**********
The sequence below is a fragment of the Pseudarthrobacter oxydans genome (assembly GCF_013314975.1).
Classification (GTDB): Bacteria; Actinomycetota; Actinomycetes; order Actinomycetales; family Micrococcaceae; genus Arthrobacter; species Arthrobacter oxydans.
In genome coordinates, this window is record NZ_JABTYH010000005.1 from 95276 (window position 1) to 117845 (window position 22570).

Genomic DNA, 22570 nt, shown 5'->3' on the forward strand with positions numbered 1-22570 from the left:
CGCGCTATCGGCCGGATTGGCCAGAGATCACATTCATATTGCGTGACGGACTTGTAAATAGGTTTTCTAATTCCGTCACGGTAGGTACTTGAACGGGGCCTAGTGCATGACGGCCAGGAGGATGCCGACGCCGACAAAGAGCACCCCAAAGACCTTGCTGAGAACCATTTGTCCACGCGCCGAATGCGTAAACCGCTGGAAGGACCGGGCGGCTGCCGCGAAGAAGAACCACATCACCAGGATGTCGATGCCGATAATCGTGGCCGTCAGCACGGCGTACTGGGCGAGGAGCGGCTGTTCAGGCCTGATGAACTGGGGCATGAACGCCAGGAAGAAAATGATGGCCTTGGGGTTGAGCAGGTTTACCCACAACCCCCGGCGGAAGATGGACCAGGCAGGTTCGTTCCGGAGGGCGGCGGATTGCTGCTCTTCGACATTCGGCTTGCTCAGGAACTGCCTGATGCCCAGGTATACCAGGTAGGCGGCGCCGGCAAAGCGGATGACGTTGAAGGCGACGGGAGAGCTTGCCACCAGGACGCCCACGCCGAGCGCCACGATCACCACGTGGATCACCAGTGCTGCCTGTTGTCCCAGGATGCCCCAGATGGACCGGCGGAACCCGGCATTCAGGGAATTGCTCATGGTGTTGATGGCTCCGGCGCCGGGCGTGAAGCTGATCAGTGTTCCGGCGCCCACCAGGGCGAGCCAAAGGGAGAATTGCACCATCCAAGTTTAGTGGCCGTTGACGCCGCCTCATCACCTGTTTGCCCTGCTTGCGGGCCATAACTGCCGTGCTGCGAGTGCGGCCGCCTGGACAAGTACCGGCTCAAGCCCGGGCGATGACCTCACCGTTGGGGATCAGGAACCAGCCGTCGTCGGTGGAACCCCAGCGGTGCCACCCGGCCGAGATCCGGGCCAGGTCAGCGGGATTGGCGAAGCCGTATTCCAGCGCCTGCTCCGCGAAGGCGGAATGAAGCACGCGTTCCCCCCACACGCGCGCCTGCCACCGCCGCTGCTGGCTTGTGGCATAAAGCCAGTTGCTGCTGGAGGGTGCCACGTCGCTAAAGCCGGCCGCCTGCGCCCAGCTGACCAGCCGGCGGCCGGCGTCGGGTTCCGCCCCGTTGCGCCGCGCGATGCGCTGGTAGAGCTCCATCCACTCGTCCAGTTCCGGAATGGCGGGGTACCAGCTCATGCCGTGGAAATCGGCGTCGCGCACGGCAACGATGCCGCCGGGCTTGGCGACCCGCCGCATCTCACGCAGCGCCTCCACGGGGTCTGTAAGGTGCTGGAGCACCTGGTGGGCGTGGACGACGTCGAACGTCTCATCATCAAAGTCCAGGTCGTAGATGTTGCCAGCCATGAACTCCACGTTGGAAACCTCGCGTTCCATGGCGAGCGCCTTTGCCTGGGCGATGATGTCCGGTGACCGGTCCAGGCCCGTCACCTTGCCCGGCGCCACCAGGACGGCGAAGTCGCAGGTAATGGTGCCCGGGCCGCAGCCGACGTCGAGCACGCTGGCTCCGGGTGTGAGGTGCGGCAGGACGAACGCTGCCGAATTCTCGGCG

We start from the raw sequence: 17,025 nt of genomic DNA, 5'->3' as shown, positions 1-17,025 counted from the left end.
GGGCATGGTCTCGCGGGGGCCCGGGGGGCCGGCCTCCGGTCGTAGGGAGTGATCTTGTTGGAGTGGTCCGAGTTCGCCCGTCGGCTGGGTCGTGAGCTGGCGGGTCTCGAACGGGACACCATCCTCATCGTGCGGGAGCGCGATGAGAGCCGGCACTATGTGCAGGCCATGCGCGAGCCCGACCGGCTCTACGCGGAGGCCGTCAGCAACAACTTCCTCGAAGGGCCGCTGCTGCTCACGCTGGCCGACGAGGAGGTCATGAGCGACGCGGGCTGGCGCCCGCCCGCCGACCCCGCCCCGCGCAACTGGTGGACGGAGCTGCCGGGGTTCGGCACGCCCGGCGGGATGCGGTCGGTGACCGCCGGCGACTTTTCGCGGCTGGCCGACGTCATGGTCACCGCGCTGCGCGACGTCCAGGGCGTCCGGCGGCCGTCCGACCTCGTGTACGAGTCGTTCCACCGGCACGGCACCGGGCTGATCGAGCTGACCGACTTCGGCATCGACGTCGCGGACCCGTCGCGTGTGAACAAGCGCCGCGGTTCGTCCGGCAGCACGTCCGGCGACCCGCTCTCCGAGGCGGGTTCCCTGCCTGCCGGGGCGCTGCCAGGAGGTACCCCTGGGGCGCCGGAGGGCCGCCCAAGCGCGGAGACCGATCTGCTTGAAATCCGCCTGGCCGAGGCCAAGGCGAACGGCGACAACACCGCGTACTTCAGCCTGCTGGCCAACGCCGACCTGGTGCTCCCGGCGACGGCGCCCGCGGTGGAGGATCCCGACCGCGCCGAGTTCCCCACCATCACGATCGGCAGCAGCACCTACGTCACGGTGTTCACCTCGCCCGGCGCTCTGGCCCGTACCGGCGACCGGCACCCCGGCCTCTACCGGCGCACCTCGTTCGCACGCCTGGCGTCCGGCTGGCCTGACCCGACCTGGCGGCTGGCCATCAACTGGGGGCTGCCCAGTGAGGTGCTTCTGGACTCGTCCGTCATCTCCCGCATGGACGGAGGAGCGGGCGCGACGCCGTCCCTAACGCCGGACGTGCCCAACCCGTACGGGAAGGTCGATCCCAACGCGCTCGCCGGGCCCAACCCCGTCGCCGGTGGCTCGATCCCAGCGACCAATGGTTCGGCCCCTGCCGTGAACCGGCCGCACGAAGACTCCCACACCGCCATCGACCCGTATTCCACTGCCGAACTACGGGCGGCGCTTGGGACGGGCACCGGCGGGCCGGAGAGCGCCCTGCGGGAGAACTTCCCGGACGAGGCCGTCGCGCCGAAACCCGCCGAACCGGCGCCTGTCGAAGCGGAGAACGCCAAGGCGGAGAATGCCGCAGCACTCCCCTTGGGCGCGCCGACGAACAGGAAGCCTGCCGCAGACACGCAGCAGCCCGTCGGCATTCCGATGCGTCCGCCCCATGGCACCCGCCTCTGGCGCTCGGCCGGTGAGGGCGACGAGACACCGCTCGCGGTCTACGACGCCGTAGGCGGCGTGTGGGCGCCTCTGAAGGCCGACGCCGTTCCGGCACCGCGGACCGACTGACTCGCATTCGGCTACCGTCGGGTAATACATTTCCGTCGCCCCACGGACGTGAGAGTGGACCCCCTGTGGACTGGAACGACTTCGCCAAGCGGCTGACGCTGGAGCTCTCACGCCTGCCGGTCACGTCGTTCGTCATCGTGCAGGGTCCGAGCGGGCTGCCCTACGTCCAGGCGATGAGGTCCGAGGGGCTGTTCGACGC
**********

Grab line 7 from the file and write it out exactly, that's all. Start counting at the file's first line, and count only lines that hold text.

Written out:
GGGCATGGTCTCGCGGGGGCCCGGGGGGCCGGCCTCCGGTCGTAGGGAGTGATCTTGTTGGAGTGGTCCGAGTTCGCCCGTCGGCTGGGTCGTGAGCTGGCGGGTCTCGAACGGGACACCATCCTCATCGTGCGGGAGCGCGATGAGAGCCGGCACTATGTGCAGGCCATGCGCGAGCCCGACCGGCTCTACGCGGAGGCCGTCAGCAACAACTTCCTCGAAGGGCCGCTGCTGCTCACGCTGGCCGACGAGGAGGTCATGAGCGACGCGGGCTGGCGCCCGCCCGCCGACCCCGCCCCGCGCAACTGGTGGACGGAGCTGCCGGGGTTCGGCACGCCCGGCGGGATGCGGTCGGTGACCGCCGGCGACTTTTCGCGGCTGGCCGACGTCATGGTCACCGCGCTGCGCGACGTCCAGGGCGTCCGGCGGCCGTCCGACCTCGTGTACGAGTCGTTCCACCGGCACGGCACCGGGCTGATCGAGCTGACCGACTTCGGCATCGACGTCGCGGACCCGTCGCGTGTGAACAAGCGCCGCGGTTCGTCCGGCAGCACGTCCGGCGACCCGCTCTCCGAGGCGGGTTCCCTGCCTGCCGGGGCGCTGCCAGGAGGTACCCCTGGGGCGCCGGAGGGCCGCCCAAGCGCGGAGACCGATCTGCTTGAAATCCGCCTGGCCGAGGCCAAGGCGAACGGCGACAACACCGCGTACTTCAGCCTGCTGGCCAACGCCGACCTGGTGCTCCCGGCGACGGCGCCCGCGGTGGAGGATCCCGACCGCGCCGAGTTCCCCACCATCACGATCGGCAGCAGCACCTACGTCACGGTGTTCACCTCGCCCGGCGCTCTGGCCCGTACCGGCGACCGGCACCCCGGCCTCTACCGGCGCACCTCGTTCGCACGCCTGGCGTCCGGCTGGCCTGACCCGACCTGGCGGCTGGCCATCAACTGGGGGCTGCCCAGTGAGGTGCTTCTGGACTCGTCCGTCATCTCCCGCATGGACGGAGGAGCGGGCGCGACGCCGTCCCTAACGCCGGACGTGCCCAACCCGTACGGGAAGGTCGATCCCAACGCGCTCGCCGGGCCCAACCCCGTCGCCGGTGGCTCGATCCCAGCGACCAATGGTTCGGCCCCTGCCGTGAACCGGCCGCACGAAGACTCCCACACCGCCATCGACCCGTATTCCACTGCCGAACTACGGGCGGCGCTTGGGACGGGCACCGGCGGGCCGGAGAGCGCCCTGCGGGAGAACTTCCCGGACGAGGCCGTCGCGCCGAAACCCGCCGAACCGGCGCCTGTCGAAGCGGAGAACGCCAAGGCGGAGAATGCCGCAGCACTCCCCTTGGGCGCGCCGACGAACAGGAAGCCTGCCGCAGACACGCAGCAGCCCGTCGGCATTCCGATGCGTCCGCCCCATGGCACCCGCCTCTGGCGCTCGGCCGGTGAGGGCGACGAGACACCGCTCGCGGTCTACGACGCCGTAGGCGGCGTGTGGGCGCCTCTGAAGGCCGACGCCGTTCCGGCACCGCGGACCGACTGACTCGCATTCGGCTACCGTCGGGTAATACATTTCCGTCGCCCCACGGACGTGAGAGTGGACCCCCTGTGGACTGGAACGACTTCGCCAAGCGGCTGACGCTGGAGCTCTCACGCCTGCCGGTCACGTCGTTCGTCATCGTGCAGGGTCCGAGCGGGCTGCCCTACGTCCAGGCGATGAGGTCCGAGGGGCTGTTCGACGC